Whether you’re on a specific diet or just being more aware of eating healthfully, everyone is familiar with temptation — and just one cheat meal won’t wreck the whole effort, right?
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There are different schools of thought on the topic and different experts are going to give you a wide range of answers. But according to registered dietitian Kate Patton, RD, LD, yes, a cheat meal is OK now and again, but it comes with caveats.
“Cheat meals” are meals that contain foods that aren’t on your current diet plan or are considered indulgent with a calorie count that would throw off your plan. But the idea that a cheat meal includes unhealthy foods (like a fast-food burger or milkshake) isn’t always the case. It’s about what’s on your health plan.
“Don’t plan a cheat meal just for the sake of having a cheat meal,” advises Patton. “You can always try to go slow at first. Maybe allow yourself to step off your diet just for a very special occasion. If you discover then that it’s not for you, then don’t force it.”
One way to look at your diet and still allow a bit of flexibility for sweet or savory treats is by building in a little flexibility.
It’s all about maintaining a healthy relationship with food and not labeling food as “good” or “bad,” says Patton. The more you can avoid associating food, your consumption and negative thoughts, the better.
She also adds that offsetting your cheat meal or cheat item with extra exercise (within reason, of course) is another way of balancing things out. “Exercising for a longer period or at a higher intensity somewhere else in your day can help with the extra calories you’re adding.”
Now, about those caveats.
First of all, cheat meals don’t work for everyone. It’s easy for them to become a slippery slope into a cheat day or even more regular cheat meals that offset any progress you’re making on your diet. Knowing your eating patterns and how you react to cheat meals is essential.
Keep your cheat meal sensible. You’ll run into trouble when you go all-in on a fast-food banquet. A double-cheeseburger with large fries and a large soda can easily add up for your calorie intake for a whole day in just one meal. And that doesn’t take into account other negative components like sodium and saturated fats.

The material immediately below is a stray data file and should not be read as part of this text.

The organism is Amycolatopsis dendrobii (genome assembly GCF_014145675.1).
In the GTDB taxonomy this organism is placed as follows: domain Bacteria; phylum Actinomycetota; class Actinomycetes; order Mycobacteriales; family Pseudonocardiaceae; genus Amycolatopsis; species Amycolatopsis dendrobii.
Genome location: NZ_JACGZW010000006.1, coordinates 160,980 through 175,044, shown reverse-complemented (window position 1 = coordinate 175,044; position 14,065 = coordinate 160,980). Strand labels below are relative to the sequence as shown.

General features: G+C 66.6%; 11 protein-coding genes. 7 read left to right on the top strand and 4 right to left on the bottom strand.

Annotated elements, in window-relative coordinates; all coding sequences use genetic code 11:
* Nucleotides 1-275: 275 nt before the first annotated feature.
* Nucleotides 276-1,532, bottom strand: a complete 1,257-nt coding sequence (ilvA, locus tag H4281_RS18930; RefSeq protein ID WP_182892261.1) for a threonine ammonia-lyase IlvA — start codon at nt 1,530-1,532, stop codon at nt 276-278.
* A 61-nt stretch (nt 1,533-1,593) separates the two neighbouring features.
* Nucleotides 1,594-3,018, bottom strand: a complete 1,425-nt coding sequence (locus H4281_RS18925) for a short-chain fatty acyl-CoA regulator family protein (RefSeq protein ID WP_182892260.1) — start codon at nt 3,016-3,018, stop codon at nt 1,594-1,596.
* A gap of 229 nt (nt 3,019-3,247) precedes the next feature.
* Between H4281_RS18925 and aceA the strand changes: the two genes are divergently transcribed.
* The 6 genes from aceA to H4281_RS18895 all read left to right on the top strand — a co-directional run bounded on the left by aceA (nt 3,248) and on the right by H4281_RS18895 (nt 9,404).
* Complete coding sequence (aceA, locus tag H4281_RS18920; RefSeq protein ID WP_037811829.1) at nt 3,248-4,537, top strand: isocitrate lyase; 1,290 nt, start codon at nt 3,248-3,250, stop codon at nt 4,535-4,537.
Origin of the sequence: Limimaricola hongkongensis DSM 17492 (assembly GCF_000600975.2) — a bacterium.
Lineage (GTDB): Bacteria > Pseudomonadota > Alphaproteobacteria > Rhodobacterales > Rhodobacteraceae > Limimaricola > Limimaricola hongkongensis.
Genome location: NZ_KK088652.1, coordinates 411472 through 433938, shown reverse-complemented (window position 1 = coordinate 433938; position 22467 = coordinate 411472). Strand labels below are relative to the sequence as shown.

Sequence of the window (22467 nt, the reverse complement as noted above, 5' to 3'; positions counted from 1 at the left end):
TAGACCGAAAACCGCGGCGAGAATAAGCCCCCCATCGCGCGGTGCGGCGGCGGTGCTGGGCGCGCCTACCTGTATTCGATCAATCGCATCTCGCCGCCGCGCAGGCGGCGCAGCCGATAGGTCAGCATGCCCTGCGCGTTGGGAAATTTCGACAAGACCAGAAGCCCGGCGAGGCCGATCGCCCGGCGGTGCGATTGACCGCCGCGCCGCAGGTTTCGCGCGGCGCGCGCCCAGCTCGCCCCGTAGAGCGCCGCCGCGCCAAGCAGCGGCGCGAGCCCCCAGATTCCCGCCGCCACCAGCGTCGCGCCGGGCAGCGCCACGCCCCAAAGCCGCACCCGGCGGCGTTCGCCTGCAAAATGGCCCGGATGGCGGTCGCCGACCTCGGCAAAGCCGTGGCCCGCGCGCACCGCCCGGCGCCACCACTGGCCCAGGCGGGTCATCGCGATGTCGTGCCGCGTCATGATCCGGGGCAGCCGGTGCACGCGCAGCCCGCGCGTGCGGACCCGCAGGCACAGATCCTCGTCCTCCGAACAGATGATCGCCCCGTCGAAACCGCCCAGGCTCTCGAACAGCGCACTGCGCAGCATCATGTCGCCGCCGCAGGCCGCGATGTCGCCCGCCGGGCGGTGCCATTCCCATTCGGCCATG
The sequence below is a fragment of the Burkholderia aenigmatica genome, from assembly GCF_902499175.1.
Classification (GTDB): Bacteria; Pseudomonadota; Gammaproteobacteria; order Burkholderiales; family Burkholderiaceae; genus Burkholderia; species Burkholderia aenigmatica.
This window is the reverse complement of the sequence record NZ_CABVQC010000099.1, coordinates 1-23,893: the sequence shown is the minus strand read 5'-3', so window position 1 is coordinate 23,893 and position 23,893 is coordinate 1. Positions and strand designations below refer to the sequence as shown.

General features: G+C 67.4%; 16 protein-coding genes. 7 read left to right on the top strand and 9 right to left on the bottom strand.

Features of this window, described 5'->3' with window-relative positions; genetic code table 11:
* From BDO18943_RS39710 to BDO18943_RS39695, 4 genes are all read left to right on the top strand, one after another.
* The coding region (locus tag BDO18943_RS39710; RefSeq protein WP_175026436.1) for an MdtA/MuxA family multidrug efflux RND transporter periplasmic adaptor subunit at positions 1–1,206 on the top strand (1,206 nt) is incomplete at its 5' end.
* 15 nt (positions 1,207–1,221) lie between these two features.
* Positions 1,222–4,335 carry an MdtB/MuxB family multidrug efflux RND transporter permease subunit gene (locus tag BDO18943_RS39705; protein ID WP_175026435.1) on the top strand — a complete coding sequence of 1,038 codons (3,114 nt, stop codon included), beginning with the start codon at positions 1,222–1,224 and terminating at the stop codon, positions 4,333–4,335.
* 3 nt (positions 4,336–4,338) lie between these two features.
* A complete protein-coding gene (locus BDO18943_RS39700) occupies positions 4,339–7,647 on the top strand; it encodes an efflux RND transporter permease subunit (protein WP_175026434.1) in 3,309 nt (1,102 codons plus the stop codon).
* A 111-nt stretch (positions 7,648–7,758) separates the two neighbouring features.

It’s possible to cycle in something a little indulgent — like a single cheeseburger — with healthier side items (veggies or salads). You’re still increasing your calorie count for the day but not to a point where you can’t make it up. It’s all about that balance and moderation.
Many of us can fall into the trap of treating food like a tool to punish or comfort ourselves. While eating a big slice of cake may help you immediately feel better after a bad day, most times, you’ll eventually feel a bit worse from all that sugar and regret that choice.
Cheat meals can, over time, also create a feeling like a diet or meal plan is all or nothing, that if you don’t strictly follow that plan, you’re a failure. “It’s about maintaining a healthy balance overall,” says Patton. “It’s possible to have a healthy diet or meal plan that doesn’t cut anything out, it just shifts the focus to portion control.”
A diet or healthier food plan should always start with a conversation with your healthcare provider. They’re the best-informed person about your health and what works for you. They can help you come up with a plan that fits your framework or refer you to a nutrition expert who can.
If you find yourself falling into a pattern of cheat meals, there’s a good chance the diet isn’t sustainable for you anyway. Remember, it’s all about the balance and keeping your relationship with food a positive one.